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The Ibis mission statement reads: ďIbis is motivated by the belief that literary work, especially when translated into a common language, can serve as an important vehicle for the promotion of understanding between individuals and peoples, and for the discovery of common ground.Ē
The goal of common ground cannot be entirely figurative in a part of the world where literal ground is so often disputed. The Levant has seen more than its fair share of history. Ibis Editions books all engage with the hills, the wadis, the villages, cities and ancient ruins of the Levant.
"Down here I drive around all the time with this sense of exile because everything is named for Confederate heroes; youíd think the South won the war. During the flag controversy [a movement in Georgia and elsewhere to ban the Confederate flag from government buildings], there was a letter to the editor saying all true Southerners love that flag. It was his way of saying all true Southerners are white Southerners. It was important for me to say: This is my South; I love it and I hate it, too, but itís mine."
"Even though I wasnít still really thinking of myself as a poet anymore, thatís who I was reading and studying, mostly. When I couldnít sleep at night, when I saw reading more wasnít going to help me to do that, Iíd give in to working on all these poems I had, ones that Iíd accumulated over the years since Iíd been trying to be a writer. The initial writing took place in a lot of locations. Editing all of these poems, though, took place mostly in bed, focused in a way I hadnít been in a long time because of such sadness and not wanting to retreat back to a journal about what was going wrong with me."
"George Bush, Dark Prince of Love and Everyoneís Pretty are books that are encased in a kind of protective seal of cynicism. Both of them were quite planned, structurally. But since I wrote those Iíve moved from writing in a hard way to writing in a soft way. I donít plan and I allow myself to move in and out of satire, to play with stereotypes and also delve more deeply into character, to try to contain both humor and more serious abstract thought in a single volume. In a nutshell, when I was in my twenties I didnít allow emotion to shape my novels, but now I do."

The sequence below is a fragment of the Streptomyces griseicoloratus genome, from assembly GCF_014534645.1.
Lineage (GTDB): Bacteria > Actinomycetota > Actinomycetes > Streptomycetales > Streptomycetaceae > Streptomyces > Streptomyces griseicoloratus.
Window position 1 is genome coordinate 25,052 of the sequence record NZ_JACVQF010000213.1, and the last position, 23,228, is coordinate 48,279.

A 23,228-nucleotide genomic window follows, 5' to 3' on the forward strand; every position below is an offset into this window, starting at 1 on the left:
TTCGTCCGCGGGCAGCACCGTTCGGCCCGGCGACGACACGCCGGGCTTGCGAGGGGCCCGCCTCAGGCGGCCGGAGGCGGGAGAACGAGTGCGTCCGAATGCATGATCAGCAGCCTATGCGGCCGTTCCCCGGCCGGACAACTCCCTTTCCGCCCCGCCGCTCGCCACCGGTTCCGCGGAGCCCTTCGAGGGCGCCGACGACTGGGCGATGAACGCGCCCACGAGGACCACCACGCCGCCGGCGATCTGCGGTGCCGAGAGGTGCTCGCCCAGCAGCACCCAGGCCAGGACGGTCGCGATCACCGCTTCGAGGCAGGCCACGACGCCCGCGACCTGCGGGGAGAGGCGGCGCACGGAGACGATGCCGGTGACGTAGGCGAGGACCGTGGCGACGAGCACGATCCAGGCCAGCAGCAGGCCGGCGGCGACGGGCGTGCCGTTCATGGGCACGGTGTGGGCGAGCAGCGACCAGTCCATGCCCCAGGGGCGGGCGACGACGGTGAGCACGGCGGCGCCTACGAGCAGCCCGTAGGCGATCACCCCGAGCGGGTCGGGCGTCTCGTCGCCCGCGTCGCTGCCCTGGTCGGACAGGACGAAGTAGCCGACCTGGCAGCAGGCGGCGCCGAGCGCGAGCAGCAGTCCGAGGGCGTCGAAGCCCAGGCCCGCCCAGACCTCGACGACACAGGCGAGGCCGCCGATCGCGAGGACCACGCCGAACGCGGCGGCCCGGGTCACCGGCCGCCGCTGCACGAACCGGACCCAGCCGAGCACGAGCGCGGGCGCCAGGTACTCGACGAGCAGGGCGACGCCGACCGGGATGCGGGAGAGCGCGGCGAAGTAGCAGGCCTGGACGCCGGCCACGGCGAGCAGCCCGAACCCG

Recently Iíve been fiddling around with the history of religious thought on whether animals have souls. This particular minefield -- so many religious traditions, so many time periods, what is a soul anyway? -- was sparked in part by an article in Best Friends Magazine and in part by Gary Kowalskiís book The Souls of Animals.
Barbara J. King
I was young and I was determined, but I truly needed that one person who believed in me. After that one person, every 'you can't' just became something to rebel against. People said 'you won't be able to graduate from college,' or 'you can't make a living as a writer -- no one makes a living as a writer,' or 'you can't publish a zine -- 95 percent of zines fail,' or 'you can't raise a kid at your age -- teen motherhood will ruin your life and your kid will suffer.' And I said, 'just watch me.'"
Lorette C. Luzajic
"The idea of genuine joy, as a subject of literature, doesnít seem to be at the top of the list when it comes to serious or important subject matter. Which doesnít make a lot of sense to me -- it seems to me that happiness is as legitimate a part of life experience as anything else, but also that happiness and more difficult things arenít necessarily mutually exclusive. I think part of the reason I started thinking about this is that I have become so truly happy in my life over the last five to ten years -- alongside with feeling, at various times, grief, confusion, hurt, anger, whatever -- that I wanted to consider what it really meant to be happy."